“So, Frances,” he begins. Not Ms. Percival, but Frances. “You’d like to learn more about . . .” He glances at his glass tablet and looks up with a small smile. “. . . how to get whacked.”

“Pretty much. And by the way, you can call me Frankie.”

“Then Frankie it is. And by the way, it’s okay, you can call it by its official name, a death warrant.”

“Fair enough.”

“How much do you know about the process?” Benjamin asks evenly. He says process with a long o. Benjamin has what used to be called a Trans-Atlantic accent. You’d hear it all the time in ancient movies with actors like Katherine Hepburn and Cary Grant. It’s halfway between a British and American accent. Like something taught at a New England boarding school. It sounds divine.

I shrug. “Not much. How come there’s hardly anything about it on the Internet? I mean, that’s pretty crazy that you’re able to keep it so hush-hush.”

Benjamin nods and smiles compassionately. “It is rather amazing, isn’t it? You’d think someone would talk. Somebody always talks. I’m embarrassed to say I really don’t know.”

And I believe him.

“And yet virtually nothing shows up in the media,” I observe, probably a little more pointedly than intended.

But Benjamin doesn’t seem to mind. He holds his hands out, shoulders arched in the classic Beats me pose. “Those are the interior machinations of the machine that are a mystery even to me. Ask me what time it is, and I can tell you. Ask me how the watch works, and I can’t. Much of the information is purely on a need-to-know basis.”

“And you don’t need to know?” I ask.

“Way above my paygrade. We’re highly compartmentalized.” He can see my skepticism. “Rest assured; I can answer most of your questions.”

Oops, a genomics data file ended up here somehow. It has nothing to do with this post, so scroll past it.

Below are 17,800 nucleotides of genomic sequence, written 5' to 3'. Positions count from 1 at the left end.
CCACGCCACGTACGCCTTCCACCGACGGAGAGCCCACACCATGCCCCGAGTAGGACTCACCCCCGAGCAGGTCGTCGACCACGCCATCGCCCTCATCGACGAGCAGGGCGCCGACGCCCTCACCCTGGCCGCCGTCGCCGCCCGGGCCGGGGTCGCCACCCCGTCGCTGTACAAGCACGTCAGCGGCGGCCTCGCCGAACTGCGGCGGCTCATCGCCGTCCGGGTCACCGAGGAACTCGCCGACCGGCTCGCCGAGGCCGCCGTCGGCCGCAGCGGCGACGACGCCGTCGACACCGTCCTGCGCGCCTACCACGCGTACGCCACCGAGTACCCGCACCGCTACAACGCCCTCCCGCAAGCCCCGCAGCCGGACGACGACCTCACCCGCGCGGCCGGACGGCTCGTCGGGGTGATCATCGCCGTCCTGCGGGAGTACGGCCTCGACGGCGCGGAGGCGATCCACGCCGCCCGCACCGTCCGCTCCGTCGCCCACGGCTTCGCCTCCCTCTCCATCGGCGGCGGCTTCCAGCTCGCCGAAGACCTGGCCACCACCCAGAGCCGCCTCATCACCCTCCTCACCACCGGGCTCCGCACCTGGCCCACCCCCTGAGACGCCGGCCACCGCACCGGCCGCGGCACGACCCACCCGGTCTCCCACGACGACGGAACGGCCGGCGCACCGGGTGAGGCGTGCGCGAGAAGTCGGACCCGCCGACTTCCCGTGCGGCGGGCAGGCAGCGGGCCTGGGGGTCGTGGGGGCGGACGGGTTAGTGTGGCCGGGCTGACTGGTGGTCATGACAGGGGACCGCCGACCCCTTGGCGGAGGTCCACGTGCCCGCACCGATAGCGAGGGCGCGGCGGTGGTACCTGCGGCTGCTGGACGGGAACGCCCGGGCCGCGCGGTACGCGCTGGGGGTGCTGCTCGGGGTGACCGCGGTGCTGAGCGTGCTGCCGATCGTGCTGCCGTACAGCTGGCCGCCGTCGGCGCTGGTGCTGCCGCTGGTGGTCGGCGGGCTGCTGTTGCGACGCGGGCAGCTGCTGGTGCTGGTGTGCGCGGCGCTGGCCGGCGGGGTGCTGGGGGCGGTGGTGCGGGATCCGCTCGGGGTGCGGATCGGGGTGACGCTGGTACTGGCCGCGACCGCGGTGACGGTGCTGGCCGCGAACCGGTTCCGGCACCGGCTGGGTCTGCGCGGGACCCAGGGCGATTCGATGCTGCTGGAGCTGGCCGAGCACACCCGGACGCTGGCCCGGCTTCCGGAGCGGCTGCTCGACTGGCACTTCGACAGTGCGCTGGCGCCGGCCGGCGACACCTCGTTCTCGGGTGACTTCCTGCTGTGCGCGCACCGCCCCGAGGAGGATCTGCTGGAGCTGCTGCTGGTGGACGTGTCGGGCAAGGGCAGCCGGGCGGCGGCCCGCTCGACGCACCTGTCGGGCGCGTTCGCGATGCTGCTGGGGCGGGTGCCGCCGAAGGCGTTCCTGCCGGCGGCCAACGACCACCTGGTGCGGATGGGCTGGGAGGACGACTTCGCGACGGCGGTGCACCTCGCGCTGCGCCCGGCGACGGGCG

He settles back into his chair and that’s when it occurs to me. The eyes. Brown. The receptionist’s eyes were brown. The other sales associate’s eyes were brown. Don’t ask me how I notice this, it’s what I do. I notice things. Little stuff that often is of no consequence. That’s why I was always a fan of Sherlock Holmes mysteries. He noticed things. While others saw, he observed. I thought that was cool. We were kindred spirits. Of course, his gift of observation made nonsense of mine, but the one thing I have going for me is that I am nonfiction. I live in the real world. What I don’t have is the benefit of Sir Arthur Conan-Doyle ensuring that I can spot a scuff on a shoe and divine that the culprit had brushed it against a curb in a rush to catch the number five bus. It’s bullshit, but it’s entertaining bullshit. Instead, my ability to notice things on a high but more realistic level has made me reasonably successful in my career—I’m a mentalist. My job is to observe. Take note. Listen and connect dots that others don’t see. I suppose I could be a cop or a private investigator, but that seems like work. Being a mentalist, on the other hand, is fun. We’re like magicians, but without the corny patter. Do I really have the gift of divination and clairvoyance? Sometimes it sure as hell feels like it. Let’s just say I’ve got a knack. However, a byproduct of my keen perception is an overactive imagination. I’ll sometimes see things for more than they are. But it does make life more interesting.

Back to the brown eyes. Of course. Brown eyes are soft, they’re compassionate. Blue eyes are striking, but in a place like this you don’t want striking, you want everything to be the Xanax of appearance. Calming. I’ll bet every public-facing employee here has brown eyes. In fact, I would imagine they’re all screened by a team of consultants to within an inch of their lives to fit specific criteria. A place like this probably only hires people who radiate kindness. I wonder how they measure that? There’s got to be some way to quantify a person’s level of kindness and compassion beyond spending five minutes in a room with them. With today’s technology, I’m sure someone’s found a way to figure out the analytics. To make it measurable.